This is essentially a story of fear and of freedom. Early on Mrs. May tells Kate that the borrowers were not always so tiny. “It was because they were frightened that they had grown so small. Each generation had become smaller and smaller, and more and more hidden.” Arrietty doesn’t want to live in fear. When she finally gets outside, she discovers how glorious it is to run. “You could never run under the floor: you walked, you stooped, you crawled — but you never ran.” She marvels at the giant coloured stones and the waist-high blades of grass; she picks a primrose and holds it like a parasol. And then something glitters nearby. “It was an eye. Or it looked like an eye. Clear and bright like the colour of the sky. An eye like her own but enormous. A glaring eye.”

And that’s where we left off this morning — tasting freedom, Arrietty had been seen.

The Carnegie Greenaway Living Archive tells me that Mary Norton was born in 1903 in London, and raised in Leighton Buzzard, Bedfordshire, the setting she chose for The Borrowers series (there are five books in all). She was short-sighted, and mesmerized by the tiny creatures she’d see crawling in the grass, set against the blurred back drop of the larger world. She was a secretary, an actress at the Old Vic Theatre Company, and then a wife and mother before she started writing children’s books. Her first was The Magic Bed Knob; or, How to Become a Witch in Ten Easy Lessons, published in 1943, and followed up by the sequel Bonfires and Broomsticks. Good old Walt Disney merged the stories into the 1971 film Bedknobs and Broomsticks and of course (given the success of Mary Poppins) set it all to music. I love the early cover shown here of The Magic Bed Knob. It reminds me so much of Quentin Blake’s illustrations for Roald Dahl’s books, and especially for his own Mrs. Armitage on Wheels. So I did a search for Waldo and Quentin together, just to see what would come up. I digress slightly, but here’s what I found at nationmaster.com, under the heading “practical joke”:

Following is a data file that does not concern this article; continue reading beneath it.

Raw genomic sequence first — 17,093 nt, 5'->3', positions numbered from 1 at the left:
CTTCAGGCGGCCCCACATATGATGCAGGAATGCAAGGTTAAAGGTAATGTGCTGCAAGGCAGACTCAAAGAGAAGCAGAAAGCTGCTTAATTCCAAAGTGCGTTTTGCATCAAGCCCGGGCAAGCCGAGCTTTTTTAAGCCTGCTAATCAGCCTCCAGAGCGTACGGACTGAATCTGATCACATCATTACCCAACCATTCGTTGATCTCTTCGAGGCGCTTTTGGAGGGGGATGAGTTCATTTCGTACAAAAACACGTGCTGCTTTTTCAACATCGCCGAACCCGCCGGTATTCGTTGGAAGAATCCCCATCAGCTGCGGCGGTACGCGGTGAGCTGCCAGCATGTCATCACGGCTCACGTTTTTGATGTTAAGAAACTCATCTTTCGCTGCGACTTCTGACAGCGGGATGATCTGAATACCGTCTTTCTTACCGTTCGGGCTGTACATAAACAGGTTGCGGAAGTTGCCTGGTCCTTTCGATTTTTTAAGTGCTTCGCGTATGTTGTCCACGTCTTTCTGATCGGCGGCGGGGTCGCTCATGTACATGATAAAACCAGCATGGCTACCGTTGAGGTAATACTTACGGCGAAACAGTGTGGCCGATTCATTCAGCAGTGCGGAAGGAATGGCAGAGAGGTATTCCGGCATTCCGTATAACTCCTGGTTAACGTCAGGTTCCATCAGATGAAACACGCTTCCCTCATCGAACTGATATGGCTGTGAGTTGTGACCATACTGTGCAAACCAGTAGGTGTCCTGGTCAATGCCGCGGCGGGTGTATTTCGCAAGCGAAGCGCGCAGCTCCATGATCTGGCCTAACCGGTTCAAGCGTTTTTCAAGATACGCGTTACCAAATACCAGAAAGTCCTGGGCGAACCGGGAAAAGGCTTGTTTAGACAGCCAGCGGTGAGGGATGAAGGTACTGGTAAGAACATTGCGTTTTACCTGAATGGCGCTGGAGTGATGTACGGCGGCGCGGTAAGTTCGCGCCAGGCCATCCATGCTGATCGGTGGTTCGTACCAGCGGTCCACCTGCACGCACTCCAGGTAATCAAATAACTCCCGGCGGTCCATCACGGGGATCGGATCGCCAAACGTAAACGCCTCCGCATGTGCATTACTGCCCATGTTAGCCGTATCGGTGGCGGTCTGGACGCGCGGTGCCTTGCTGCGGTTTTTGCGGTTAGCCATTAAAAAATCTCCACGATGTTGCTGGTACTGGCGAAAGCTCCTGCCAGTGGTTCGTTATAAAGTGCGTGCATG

“The American humorist H. Allen Smith wrote a 320-page book in 1953 called The Compleat Practical Joker that contains many examples of practical jokes. A typical one, recalled as his favorite by the playwright Charles MacArthur, concerns the American painter and bohemian character Waldo Peirce. Peirce was living in Paris in the 1920s and ‘made a gift of a very small turtle to the woman who was the concierge of his building.’ The woman doted on the turtle and lavished it with care and affection. A few days later Peirce substituted a somewhat larger turtle for the original one. This continued for some time, with larger and larger turtles being surreptitiously introduced into the woman’s apartment. The concierge was beside herself with happiness and displayed her miraculous turtle to the entire neighborhood. Peirce then began to sneak in and replace the turtle with smaller and smaller ones, to her bewildered distress. This was the storyline behind Esio Trot, by Roald Dahl.”

I love how things go around, and come around.